- Cleaning Supplies – The chemicals in many cleaning supplies can be potentially harmful to the environment if thrown in the trash, dumped down the drain or disposed of improperly. Make sure to research the specific brand and product you are trying to discard for the best possible disposal directions.
- Computers – Create opportunity by donating your old PC to a youth center or career development nonprofit. Computer won’t start? Find a trusted electronics recycler who will disassemble it for parts or dispose of it safely.
- Electronics – When we trash electronics, we risk putting toxic materials in the ground. Many of your electronics can be repurposed instead. You can even earn cash through buyback programs. The same goes for cords and cables – find a recycling or buyback program that will keep these out of the landfill!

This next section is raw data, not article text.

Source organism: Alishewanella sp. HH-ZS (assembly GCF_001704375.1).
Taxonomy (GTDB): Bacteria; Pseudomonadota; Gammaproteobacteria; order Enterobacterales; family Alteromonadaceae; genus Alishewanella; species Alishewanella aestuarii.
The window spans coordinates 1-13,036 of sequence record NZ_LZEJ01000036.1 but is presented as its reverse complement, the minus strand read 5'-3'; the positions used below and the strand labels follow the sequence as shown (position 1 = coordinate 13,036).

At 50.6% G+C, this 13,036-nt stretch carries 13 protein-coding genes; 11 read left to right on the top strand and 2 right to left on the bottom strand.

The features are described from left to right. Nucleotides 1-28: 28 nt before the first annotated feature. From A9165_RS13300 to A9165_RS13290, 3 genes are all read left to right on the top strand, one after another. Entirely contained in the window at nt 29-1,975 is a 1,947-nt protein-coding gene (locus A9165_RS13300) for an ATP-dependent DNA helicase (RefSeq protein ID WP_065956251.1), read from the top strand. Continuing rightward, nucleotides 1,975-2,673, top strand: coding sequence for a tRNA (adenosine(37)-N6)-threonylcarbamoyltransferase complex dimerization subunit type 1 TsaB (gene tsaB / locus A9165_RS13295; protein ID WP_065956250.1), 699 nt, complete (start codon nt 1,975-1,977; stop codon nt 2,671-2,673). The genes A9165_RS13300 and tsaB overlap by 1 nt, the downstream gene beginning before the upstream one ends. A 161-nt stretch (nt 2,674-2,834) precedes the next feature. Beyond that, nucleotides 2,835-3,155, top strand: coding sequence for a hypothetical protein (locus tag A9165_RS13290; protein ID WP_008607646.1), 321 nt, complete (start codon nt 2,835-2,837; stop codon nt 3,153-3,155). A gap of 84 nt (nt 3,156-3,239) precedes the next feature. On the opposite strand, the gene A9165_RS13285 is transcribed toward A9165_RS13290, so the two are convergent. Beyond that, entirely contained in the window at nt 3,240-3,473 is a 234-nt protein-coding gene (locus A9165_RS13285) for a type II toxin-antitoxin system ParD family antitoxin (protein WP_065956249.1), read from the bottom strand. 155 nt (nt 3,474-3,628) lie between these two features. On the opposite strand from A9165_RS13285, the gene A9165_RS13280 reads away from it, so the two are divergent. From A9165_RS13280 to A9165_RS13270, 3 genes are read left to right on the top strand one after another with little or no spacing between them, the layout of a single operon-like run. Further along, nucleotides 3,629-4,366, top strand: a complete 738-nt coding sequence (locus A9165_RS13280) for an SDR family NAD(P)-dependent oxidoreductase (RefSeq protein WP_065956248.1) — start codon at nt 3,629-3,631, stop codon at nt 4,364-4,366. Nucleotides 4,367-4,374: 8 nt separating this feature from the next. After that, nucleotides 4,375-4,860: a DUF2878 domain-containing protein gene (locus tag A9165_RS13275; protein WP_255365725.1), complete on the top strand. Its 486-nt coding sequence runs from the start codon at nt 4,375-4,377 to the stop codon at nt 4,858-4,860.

- Food items – Old, expired food items should not be donated. If you cannot cook a meal using them, dump their contents into the compost – if you don’t have a heap of your own, you can likely find one locally – before rinsing and recycling the containers. Donate new or unused food items to local shelters or food banks.
- Kitchenware – Donate gently used kitchen appliances or pots, pans and plates to charitable organizations and shelters near you.
- Linens – Animal shelters are often seeking donations of soft blankets, thick towels and other linens to use in the animal cages. Reach out to your local shelters to inquire! The filling from duvets and pillows can also be repurposed for stuffing cushions, toys and other crafting projects too.